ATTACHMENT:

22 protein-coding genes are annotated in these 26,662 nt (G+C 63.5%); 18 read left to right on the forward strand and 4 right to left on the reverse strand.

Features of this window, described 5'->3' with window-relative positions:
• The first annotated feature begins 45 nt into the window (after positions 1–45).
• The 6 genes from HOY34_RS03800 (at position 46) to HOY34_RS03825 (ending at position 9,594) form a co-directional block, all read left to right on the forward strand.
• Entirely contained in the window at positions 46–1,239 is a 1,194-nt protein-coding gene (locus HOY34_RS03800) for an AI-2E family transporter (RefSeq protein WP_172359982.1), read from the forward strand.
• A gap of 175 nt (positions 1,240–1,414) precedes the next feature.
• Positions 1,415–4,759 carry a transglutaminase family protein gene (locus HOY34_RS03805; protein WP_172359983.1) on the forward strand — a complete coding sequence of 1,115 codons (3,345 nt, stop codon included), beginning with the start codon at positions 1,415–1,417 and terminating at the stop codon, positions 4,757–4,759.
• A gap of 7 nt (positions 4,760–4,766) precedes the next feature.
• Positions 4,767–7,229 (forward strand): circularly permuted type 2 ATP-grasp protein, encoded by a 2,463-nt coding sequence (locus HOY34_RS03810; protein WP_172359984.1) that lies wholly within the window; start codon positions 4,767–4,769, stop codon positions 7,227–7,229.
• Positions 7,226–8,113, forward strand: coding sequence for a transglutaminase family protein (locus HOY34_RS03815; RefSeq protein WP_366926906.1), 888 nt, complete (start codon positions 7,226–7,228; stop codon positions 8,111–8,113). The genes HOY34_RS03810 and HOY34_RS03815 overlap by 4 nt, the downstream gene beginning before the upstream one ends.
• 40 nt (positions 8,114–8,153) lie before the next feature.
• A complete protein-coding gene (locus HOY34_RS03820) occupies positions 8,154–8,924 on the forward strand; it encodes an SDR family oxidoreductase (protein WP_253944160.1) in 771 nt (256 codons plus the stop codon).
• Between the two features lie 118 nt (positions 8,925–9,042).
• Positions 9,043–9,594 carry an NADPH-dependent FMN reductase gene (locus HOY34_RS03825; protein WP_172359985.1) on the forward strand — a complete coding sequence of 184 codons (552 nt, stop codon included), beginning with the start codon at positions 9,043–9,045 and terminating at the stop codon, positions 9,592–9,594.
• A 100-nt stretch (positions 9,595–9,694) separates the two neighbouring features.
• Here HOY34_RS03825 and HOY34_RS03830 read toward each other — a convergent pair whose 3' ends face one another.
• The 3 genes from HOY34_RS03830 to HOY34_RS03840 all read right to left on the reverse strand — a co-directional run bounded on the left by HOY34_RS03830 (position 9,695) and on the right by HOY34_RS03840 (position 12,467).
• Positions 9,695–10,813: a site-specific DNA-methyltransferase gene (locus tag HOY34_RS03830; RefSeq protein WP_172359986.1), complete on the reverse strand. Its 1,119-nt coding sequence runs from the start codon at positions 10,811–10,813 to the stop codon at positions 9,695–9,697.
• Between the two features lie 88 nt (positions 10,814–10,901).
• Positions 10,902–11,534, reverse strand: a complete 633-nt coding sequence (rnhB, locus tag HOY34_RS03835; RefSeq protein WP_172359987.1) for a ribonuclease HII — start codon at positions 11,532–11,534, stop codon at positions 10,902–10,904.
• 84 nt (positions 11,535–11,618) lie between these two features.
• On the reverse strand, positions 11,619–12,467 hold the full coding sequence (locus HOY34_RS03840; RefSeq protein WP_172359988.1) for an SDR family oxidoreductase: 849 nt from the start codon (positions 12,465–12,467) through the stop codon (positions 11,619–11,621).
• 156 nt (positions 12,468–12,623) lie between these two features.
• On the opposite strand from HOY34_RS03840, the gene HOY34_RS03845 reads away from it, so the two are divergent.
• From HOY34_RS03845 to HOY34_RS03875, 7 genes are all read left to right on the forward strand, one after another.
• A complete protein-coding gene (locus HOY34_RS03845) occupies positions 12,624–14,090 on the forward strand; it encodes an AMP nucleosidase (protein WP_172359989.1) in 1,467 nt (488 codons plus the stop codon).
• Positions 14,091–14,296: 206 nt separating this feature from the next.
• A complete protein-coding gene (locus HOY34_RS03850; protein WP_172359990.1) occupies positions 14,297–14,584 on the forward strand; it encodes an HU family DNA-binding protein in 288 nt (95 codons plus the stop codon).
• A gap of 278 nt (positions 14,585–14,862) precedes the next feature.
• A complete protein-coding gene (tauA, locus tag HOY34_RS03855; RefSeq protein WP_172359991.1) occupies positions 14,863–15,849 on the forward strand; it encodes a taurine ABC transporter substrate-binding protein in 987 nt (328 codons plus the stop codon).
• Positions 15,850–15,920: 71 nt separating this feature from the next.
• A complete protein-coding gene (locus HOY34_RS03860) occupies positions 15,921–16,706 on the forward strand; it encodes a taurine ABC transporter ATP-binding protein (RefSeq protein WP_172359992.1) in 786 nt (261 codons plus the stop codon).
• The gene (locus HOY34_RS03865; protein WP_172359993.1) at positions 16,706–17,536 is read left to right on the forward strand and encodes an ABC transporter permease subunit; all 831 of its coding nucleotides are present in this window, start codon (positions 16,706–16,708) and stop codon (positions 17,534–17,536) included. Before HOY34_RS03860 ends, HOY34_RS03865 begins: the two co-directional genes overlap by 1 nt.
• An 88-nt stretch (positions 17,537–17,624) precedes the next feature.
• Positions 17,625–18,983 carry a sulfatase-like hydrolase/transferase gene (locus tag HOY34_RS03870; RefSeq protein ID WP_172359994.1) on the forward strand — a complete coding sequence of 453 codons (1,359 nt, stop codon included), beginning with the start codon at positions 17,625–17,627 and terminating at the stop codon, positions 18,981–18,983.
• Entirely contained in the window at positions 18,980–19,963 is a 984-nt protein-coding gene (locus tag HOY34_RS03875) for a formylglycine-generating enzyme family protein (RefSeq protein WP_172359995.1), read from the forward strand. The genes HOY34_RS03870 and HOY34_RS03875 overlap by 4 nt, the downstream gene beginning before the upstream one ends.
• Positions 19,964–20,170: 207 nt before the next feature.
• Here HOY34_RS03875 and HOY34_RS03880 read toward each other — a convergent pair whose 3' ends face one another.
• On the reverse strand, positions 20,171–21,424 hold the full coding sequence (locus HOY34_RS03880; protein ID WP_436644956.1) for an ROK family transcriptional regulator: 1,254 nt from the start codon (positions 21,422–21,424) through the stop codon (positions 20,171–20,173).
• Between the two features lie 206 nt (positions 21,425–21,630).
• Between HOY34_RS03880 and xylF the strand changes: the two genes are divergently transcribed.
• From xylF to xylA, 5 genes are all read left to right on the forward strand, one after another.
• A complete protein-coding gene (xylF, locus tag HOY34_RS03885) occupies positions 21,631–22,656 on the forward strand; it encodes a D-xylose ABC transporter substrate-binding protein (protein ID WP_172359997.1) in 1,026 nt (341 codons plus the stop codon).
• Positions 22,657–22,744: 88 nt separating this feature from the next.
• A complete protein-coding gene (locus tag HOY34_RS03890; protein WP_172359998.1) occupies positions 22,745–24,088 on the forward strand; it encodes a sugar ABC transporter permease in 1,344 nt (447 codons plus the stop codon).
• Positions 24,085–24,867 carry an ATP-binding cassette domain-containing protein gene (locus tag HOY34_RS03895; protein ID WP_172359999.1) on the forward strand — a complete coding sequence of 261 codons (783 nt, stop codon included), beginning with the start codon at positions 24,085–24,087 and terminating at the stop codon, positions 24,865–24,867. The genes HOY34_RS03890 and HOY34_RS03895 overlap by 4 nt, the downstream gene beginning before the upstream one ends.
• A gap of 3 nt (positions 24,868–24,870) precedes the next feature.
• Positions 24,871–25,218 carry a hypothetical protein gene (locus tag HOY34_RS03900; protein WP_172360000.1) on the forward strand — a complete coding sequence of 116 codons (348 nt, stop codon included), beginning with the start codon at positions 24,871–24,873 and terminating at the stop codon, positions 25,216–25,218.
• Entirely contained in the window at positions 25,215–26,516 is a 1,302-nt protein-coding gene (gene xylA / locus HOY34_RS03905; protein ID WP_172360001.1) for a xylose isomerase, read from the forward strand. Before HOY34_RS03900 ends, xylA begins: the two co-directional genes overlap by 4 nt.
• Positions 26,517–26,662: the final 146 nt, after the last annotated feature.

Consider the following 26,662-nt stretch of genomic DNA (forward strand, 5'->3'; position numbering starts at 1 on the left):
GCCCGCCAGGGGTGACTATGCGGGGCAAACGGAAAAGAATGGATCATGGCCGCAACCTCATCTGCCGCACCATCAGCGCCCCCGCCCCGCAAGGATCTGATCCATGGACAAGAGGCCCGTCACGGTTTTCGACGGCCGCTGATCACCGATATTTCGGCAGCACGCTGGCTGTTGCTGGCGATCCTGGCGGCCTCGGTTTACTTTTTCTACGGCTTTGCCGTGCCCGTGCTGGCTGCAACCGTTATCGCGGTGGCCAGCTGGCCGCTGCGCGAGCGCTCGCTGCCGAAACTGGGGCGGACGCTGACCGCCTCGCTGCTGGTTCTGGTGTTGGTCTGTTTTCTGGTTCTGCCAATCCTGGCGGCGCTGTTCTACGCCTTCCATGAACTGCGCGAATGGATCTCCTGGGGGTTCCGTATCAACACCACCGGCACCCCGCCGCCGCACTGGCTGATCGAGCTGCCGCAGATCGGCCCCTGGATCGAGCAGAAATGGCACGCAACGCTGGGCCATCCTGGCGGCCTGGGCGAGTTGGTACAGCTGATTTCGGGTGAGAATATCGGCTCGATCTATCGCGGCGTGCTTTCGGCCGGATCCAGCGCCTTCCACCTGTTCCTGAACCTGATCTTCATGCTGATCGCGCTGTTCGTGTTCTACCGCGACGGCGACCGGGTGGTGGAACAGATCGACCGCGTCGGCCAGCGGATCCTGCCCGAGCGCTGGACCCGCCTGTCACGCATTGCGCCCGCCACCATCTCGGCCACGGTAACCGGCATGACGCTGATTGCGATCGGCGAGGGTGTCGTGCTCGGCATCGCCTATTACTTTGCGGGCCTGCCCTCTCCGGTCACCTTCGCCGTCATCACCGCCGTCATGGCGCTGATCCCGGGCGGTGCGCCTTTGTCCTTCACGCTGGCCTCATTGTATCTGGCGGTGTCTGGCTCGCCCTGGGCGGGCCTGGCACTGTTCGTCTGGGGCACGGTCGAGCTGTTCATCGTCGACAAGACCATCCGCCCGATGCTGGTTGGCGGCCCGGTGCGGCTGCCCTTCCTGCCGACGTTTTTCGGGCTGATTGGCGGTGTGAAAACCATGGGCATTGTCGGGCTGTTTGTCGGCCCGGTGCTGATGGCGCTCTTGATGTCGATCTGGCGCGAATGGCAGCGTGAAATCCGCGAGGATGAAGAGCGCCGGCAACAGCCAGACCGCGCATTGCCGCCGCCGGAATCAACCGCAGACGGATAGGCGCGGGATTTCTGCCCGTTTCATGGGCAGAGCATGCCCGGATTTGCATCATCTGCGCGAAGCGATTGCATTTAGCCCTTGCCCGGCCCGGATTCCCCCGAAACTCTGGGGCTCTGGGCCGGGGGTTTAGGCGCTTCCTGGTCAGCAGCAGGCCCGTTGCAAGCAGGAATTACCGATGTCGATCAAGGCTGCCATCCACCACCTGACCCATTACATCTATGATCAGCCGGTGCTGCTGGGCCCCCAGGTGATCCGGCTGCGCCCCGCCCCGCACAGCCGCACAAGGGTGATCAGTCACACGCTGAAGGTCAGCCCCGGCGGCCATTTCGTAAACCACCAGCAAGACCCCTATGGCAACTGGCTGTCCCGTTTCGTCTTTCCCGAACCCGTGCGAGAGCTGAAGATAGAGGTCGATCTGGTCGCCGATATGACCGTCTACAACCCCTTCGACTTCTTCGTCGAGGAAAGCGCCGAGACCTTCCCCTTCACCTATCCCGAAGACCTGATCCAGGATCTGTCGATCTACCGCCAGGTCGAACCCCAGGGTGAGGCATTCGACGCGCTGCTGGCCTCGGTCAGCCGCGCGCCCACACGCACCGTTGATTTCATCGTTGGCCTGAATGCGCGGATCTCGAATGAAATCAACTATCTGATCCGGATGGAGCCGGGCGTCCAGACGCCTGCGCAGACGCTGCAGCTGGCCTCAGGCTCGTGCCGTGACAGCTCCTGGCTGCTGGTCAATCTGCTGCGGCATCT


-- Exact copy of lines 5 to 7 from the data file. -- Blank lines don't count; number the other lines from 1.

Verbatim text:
• Entirely contained in the window at positions 46–1,239 is a 1,194-nt protein-coding gene (locus HOY34_RS03800) for an AI-2E family transporter (RefSeq protein WP_172359982.1), read from the forward strand.
• A gap of 175 nt (positions 1,240–1,414) precedes the next feature.
• Positions 1,415–4,759 carry a transglutaminase family protein gene (locus HOY34_RS03805; protein WP_172359983.1) on the forward strand — a complete coding sequence of 1,115 codons (3,345 nt, stop codon included), beginning with the start codon at positions 1,415–1,417 and terminating at the stop codon, positions 4,757–4,759.